Without the transportation industry, America stops. The American Trucking Association (ATA) predicts that more than 15 billion tons of freight will be moved in 2017 and it will rise to nearly 21 billion tons by 2028. New technologies, growing customer demands and enforcement of the ELD mandate can leave transportation professionals feeling uneasy about the future. One way to soothe this feeling and obtain peace of mind is by embracing location-based services (LBS).
LBS help optimize load tracking and achieve system-wide visibility so third-party logistics providers (3PLs), carriers and other partners can address demand uncertainty, cut operational expenses and grow their business.
Optimize Load Tracking with LBS
With LBS, transportation partners can constantly monitor the global location of loads, assets and drivers in real time throughout the transit lifecycle. For tracking loads or assets, location-enabled devices and sensors can be fixed to pallets, shipping containers, boxes and more. Additionally, a driver's existing mobile phone can be used (with consent) to report real-time location from their mobile carrier. Utilizing mobile carrier location does not require specialized software or app downloads on the device, there are no in-vehicle hardware costs and virtually any phone can be located. Accessing location information via LBS eliminates the need for manual driver check-ins or check calls and it also allows partners to verify the status of seasonal or independent drivers and more.
Constant access to driver location via their mobile device eliminates the need for traditional check calls that can be time-consuming, bothersome and costly. Drivers are not compelled to pull over or risk breaking hands-free driving laws to answer the check calls. By automating this process using LBS, brokers have on-demand access to driver location so they can focus on other tasks and obtain more business.
Furthermore, LBS enable transportation partners to verify the status of independent drivers because there is no requirement for software, app or location tracking equipment. A driver’s existing mobile phone can serve as a proxy for their location while on the road so they can be monitored without issue. This minimizes potential friction when hiring drivers and allows businesses to better prepare and scale up as needed to accommodate peak demand.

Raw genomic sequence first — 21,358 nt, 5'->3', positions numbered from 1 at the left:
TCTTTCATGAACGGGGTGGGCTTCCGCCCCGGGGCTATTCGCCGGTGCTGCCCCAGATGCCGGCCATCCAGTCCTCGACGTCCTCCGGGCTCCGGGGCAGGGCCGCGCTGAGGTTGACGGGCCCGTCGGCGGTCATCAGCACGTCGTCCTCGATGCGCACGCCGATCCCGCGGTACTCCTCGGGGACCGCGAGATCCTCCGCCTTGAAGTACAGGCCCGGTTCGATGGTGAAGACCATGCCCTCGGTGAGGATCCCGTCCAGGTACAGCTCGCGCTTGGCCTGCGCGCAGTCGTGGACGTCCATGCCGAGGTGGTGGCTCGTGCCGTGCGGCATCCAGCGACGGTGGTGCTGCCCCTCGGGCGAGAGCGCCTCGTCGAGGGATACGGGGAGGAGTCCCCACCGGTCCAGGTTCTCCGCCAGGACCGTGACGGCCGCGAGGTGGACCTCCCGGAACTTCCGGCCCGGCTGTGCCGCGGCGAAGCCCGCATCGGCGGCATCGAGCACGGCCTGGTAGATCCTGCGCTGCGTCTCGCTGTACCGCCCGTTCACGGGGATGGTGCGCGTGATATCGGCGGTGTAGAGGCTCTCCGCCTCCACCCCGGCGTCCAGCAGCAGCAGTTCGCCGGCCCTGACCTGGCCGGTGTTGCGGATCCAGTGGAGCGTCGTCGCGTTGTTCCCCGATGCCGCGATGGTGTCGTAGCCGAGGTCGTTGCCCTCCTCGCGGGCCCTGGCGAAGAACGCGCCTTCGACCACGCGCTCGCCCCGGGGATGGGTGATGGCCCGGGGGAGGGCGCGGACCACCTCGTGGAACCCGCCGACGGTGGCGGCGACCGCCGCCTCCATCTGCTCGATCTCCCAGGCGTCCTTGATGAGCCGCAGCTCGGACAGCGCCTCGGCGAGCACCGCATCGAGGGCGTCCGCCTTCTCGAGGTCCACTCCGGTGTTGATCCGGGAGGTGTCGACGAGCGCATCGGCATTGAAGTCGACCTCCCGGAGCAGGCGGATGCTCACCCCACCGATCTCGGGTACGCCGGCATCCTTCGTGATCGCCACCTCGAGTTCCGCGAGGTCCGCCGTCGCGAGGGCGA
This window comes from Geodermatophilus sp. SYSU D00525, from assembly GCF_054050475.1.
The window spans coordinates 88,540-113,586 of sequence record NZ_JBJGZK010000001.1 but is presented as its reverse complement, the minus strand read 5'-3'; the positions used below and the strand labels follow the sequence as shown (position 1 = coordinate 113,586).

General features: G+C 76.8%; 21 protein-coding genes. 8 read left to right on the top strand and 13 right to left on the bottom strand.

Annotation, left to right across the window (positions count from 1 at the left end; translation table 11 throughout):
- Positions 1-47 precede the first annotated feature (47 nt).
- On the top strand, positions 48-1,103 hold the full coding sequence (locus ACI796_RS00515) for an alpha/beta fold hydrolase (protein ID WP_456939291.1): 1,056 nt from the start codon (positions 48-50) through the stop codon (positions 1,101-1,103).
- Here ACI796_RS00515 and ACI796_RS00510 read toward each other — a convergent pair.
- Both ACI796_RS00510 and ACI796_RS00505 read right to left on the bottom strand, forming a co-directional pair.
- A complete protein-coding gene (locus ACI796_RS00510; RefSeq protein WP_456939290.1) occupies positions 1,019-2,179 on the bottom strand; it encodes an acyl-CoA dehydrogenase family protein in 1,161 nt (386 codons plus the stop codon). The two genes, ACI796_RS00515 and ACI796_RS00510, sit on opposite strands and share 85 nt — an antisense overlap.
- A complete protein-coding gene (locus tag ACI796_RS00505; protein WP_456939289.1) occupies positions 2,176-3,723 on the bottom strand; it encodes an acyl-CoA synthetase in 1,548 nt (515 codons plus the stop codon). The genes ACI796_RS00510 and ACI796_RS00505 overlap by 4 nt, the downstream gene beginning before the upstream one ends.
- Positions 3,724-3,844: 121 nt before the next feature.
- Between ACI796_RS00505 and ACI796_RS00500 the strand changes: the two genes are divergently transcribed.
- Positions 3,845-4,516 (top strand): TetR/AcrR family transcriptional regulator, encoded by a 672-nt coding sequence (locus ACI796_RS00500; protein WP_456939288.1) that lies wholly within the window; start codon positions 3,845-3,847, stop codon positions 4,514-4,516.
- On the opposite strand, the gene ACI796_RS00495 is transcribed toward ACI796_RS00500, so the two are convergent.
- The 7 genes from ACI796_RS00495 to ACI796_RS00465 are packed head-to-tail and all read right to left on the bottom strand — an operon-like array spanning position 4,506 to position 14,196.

Achieve System-wide Visibility with LBS
The combination of location tracking for loads, assets and drivers via LBS help facilitate system-wide inventory management and improved communications between all transportation partners. Possessing the ability to instantly locate shipments in transit enables greater accuracy for ETAs and ETDs so partners throughout each stage in the transit lifecycle are better prepared to act, react and predict.
Dispatchers are among the prime beneficiaries of LBS because location data is used for driver assignments and load finding. Location data can be added as a qualifier when assigning new jobs or assisting drivers who are trying to find loads. Using driver location, dispatchers can select the driver closest to a load or drop off point. These processes are more efficient and can increase job throughput.
Rerouting drivers in transit is another benefit to using LBS as dispatchers and transportation intermediaries can plan for and minimize the potential impact of delays. When scenarios like heavy traffic, inclement weather, on-road accidents and more arise, a dispatcher or transportation intermediary can direct drivers around congested areas or to other warehouses. Being prepared and acting quickly to reroute drivers using LBS can also reduce wait times for loading and unloading at warehouses. Wait times impact drivers but they also have a trickle-down effect on warehouse planning and scheduling. An example of LBS in action during a disruption can be found in this previous blog post.
Moreover, LBS can provide data-rich insights into efficiency and performance that are advantageous for reporting and compliance. Location data can be helpful when reviewing fuel consumption, identifying new routes, evaluating maintenance needs for trucks or equipment and other operational activities. LBS can also assist with identifying gaps in the transit lifecycle.